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Reynoso, J.S. (2016). The Writer Within: The Artist as Celebrity Object. Am. Imago, 73(2):181-199.

(2016). American Imago, 73(2):181-199

The Writer Within: The Artist as Celebrity Object

Joseph S. Reynoso, Ph.D.


In previous work (2012, 2013), I introduced my ideas on the various psychic functions the fantasied relation between an individual and a famous cultural figure serves. Making observations from clinical work with children and adults, I claimed that the attachment a person forms to a celebrity (broadly conceived) may highlight object relational dynamics that are less apparent in the patient's transference patterns and interpersonal relationships. I have come to think that there are certain qualities of celebrity objects—representations of relatively famous persons not directly known to the individual—that distinguish them from the kind of object ties a person can form to someone personally knowable to them.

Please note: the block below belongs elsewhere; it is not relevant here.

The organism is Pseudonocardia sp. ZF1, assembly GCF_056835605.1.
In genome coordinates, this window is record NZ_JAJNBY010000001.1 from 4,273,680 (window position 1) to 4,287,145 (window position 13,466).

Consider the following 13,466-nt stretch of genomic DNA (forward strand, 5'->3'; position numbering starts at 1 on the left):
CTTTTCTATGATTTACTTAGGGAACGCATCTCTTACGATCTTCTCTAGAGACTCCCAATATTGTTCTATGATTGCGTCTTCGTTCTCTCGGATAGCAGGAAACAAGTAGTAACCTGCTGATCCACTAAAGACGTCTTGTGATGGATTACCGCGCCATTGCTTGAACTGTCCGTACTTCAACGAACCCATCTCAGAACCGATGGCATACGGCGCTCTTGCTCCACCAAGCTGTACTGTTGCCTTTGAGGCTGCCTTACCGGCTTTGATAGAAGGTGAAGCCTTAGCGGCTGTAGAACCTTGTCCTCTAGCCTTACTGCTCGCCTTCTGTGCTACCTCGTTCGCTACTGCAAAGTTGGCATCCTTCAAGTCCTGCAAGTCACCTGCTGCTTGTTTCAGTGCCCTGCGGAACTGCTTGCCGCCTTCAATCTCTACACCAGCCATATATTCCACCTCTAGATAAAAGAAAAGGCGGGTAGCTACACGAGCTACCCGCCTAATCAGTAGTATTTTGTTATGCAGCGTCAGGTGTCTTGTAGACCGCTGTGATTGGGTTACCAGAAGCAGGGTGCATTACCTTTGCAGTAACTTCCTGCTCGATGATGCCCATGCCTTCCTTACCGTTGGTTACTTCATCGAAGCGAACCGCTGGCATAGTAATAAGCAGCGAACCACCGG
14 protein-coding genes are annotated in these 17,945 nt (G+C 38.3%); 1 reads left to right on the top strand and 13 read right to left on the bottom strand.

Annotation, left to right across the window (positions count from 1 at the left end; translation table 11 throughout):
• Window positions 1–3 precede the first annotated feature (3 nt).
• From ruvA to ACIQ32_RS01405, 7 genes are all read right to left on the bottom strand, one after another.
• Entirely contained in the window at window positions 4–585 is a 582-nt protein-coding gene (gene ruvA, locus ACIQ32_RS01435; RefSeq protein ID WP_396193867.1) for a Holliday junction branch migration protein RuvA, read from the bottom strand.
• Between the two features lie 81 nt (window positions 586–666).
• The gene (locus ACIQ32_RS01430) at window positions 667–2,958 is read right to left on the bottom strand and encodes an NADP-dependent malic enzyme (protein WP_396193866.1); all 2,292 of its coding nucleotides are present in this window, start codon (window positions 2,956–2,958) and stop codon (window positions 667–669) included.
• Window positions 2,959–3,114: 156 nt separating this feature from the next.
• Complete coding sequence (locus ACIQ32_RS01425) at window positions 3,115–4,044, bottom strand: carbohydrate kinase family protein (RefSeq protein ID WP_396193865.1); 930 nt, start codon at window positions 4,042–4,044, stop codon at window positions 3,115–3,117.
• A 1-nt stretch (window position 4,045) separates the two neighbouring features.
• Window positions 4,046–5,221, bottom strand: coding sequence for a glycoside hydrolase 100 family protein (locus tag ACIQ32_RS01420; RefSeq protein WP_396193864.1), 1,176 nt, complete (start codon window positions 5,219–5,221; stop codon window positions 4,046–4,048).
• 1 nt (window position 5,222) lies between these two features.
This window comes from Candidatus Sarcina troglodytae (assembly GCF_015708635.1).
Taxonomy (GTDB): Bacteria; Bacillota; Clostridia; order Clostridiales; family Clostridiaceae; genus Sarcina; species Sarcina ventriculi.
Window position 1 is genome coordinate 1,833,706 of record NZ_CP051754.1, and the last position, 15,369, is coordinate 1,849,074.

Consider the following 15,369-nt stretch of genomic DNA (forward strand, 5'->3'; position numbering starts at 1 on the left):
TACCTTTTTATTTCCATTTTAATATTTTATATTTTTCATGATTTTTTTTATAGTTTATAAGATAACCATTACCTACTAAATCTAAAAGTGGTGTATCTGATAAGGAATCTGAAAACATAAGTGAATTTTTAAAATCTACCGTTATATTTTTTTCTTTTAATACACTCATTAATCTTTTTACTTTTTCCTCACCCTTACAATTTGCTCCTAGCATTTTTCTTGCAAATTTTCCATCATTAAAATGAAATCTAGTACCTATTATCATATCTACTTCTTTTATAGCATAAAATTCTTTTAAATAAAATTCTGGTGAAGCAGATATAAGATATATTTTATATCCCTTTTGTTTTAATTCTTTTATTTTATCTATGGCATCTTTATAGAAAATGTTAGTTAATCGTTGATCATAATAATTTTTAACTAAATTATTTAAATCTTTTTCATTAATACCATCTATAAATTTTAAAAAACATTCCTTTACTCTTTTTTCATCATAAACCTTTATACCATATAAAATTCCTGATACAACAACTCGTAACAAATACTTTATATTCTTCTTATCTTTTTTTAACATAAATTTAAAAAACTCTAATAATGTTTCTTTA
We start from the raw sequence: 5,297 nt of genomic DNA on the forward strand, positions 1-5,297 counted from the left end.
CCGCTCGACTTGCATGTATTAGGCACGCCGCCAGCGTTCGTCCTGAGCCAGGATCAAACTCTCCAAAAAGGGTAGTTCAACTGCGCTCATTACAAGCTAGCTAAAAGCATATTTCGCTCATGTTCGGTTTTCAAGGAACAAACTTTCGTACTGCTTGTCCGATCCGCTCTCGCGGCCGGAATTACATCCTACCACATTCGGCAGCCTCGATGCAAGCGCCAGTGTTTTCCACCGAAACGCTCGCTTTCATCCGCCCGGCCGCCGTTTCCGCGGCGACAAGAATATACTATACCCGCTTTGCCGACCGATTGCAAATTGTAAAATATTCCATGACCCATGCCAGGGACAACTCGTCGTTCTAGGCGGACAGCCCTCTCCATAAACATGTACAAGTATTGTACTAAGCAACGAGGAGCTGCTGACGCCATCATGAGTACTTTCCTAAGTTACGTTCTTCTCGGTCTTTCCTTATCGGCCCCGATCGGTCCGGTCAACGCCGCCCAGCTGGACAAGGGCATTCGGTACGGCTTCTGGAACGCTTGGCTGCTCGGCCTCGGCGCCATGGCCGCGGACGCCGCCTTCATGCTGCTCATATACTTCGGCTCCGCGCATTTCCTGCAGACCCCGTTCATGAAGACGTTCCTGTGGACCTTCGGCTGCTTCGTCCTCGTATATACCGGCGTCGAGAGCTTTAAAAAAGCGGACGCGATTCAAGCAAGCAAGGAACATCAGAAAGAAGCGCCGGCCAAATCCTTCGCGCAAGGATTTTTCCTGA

First, the psychological distance the celebrity has from the individual allows for an extended range of freedom of conscious and unconscious thoughts, feelings and mental actions within an internalized self-object dyad (Kernberg, 1975, 1984). With a celebrity that one has little or no direct access to, a person may more easily be able to acknowledge consciously the intense wishes involving aggression and love that are unknowingly derived from relationships with primary figures in the person's life. Second, in an imaginary relation to a famous figure, the individual experiences increased ability to manipulate and control this object representation. With some basic limitations, such as making the celebrity figure appear in physical form, a person is able to practice forms of omnipotent control in an imaginary relationship to an illustrious other.

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